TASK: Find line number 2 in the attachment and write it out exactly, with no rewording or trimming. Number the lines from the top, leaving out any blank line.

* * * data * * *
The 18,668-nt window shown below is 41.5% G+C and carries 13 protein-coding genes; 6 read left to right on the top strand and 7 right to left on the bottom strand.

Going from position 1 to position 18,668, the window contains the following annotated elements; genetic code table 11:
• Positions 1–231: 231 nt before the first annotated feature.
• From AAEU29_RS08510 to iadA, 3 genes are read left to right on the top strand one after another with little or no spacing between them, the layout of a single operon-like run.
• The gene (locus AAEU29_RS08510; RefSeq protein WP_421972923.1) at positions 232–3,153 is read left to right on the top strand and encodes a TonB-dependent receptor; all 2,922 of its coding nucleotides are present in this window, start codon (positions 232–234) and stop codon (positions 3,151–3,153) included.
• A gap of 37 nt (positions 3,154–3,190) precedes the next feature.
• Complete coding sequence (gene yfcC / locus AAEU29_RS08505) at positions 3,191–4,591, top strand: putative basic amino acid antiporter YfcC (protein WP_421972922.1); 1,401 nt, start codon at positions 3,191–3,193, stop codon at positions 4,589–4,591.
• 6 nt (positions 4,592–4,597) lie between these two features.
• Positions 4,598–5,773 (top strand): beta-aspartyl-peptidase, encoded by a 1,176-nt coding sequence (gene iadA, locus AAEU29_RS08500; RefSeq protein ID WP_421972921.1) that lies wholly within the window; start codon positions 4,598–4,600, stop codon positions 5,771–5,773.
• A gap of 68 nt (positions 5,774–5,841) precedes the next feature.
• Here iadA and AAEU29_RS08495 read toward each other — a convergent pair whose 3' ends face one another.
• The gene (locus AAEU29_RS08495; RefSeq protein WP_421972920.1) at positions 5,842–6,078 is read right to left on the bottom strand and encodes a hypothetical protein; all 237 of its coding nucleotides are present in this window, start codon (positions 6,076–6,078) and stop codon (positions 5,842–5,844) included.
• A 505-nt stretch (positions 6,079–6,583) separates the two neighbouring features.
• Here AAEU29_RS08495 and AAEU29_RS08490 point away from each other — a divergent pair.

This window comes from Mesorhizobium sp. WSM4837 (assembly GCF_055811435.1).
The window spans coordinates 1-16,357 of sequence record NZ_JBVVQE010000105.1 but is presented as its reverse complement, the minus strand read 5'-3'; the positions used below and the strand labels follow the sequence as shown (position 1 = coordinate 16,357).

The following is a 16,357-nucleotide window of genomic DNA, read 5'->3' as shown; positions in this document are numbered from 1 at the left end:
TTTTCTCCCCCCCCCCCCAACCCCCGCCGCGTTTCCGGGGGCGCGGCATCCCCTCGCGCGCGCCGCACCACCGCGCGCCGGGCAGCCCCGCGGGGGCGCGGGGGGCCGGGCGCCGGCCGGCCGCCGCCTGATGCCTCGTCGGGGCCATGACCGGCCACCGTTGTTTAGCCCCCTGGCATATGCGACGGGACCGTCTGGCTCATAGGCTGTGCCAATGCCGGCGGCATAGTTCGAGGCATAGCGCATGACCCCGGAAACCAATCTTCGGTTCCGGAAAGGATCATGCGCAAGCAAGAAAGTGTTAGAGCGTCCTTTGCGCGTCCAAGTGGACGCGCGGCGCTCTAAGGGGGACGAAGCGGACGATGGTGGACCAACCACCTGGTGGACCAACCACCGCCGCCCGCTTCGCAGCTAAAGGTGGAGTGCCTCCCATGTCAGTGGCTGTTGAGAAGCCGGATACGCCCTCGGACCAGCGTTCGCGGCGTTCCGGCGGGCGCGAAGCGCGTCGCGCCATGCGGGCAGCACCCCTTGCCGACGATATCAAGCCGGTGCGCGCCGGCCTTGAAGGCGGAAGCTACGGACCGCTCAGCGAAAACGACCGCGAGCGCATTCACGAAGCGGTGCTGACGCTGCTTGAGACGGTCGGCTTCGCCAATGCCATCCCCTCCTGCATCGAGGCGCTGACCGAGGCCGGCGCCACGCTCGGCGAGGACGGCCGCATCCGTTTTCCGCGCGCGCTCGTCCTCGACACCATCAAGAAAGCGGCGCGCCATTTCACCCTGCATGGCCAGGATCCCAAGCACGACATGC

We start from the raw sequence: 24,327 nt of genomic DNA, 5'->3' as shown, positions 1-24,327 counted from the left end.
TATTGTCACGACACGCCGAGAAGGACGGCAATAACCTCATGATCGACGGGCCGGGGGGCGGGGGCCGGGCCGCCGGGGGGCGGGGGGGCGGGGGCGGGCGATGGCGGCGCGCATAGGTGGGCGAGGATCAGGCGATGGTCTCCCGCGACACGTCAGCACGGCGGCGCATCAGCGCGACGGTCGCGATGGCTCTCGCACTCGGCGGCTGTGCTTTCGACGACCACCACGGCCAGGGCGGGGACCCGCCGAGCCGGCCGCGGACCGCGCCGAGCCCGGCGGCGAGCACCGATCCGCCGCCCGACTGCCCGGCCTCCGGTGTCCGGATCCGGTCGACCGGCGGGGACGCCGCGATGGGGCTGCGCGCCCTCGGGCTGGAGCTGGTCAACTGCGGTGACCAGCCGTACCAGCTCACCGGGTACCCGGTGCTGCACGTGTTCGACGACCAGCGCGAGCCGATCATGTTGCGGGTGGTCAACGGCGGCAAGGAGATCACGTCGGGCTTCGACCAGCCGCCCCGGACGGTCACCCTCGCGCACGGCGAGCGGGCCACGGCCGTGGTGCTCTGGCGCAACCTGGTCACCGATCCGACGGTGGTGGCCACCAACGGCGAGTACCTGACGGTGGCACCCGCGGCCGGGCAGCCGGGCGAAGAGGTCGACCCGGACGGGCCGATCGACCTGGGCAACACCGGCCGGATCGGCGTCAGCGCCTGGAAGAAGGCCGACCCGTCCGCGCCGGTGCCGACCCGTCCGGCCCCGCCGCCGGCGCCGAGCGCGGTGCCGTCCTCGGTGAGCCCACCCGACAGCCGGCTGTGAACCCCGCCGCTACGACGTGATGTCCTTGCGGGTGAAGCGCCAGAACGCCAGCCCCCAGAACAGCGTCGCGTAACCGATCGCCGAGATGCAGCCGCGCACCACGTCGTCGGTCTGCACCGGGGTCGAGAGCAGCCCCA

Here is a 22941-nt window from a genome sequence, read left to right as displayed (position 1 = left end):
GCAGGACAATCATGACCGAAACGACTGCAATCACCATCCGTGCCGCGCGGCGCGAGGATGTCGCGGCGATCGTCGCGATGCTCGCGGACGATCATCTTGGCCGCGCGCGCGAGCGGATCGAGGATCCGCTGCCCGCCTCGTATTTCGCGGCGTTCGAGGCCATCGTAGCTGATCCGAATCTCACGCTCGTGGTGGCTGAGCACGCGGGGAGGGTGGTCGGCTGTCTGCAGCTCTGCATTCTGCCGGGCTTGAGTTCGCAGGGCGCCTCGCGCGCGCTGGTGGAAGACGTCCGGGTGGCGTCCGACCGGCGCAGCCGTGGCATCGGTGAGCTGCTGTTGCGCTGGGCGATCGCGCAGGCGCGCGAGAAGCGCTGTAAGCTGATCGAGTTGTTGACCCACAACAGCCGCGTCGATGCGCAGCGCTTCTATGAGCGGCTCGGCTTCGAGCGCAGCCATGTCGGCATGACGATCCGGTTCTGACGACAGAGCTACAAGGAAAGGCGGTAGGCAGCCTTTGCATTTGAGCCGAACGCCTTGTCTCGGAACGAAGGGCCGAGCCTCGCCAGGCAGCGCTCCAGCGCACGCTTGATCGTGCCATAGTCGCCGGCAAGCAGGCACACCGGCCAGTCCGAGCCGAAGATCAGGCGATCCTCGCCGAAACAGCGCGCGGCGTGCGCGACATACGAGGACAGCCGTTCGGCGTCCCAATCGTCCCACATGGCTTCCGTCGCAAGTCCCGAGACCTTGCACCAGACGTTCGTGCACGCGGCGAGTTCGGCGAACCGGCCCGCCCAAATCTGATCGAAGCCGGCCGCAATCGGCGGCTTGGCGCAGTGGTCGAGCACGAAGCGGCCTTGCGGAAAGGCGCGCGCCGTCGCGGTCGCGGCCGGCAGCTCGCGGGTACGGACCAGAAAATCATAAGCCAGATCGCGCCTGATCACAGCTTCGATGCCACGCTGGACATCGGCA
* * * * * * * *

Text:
Going from position 1 to position 18,668, the window contains the following annotated elements; genetic code table 11: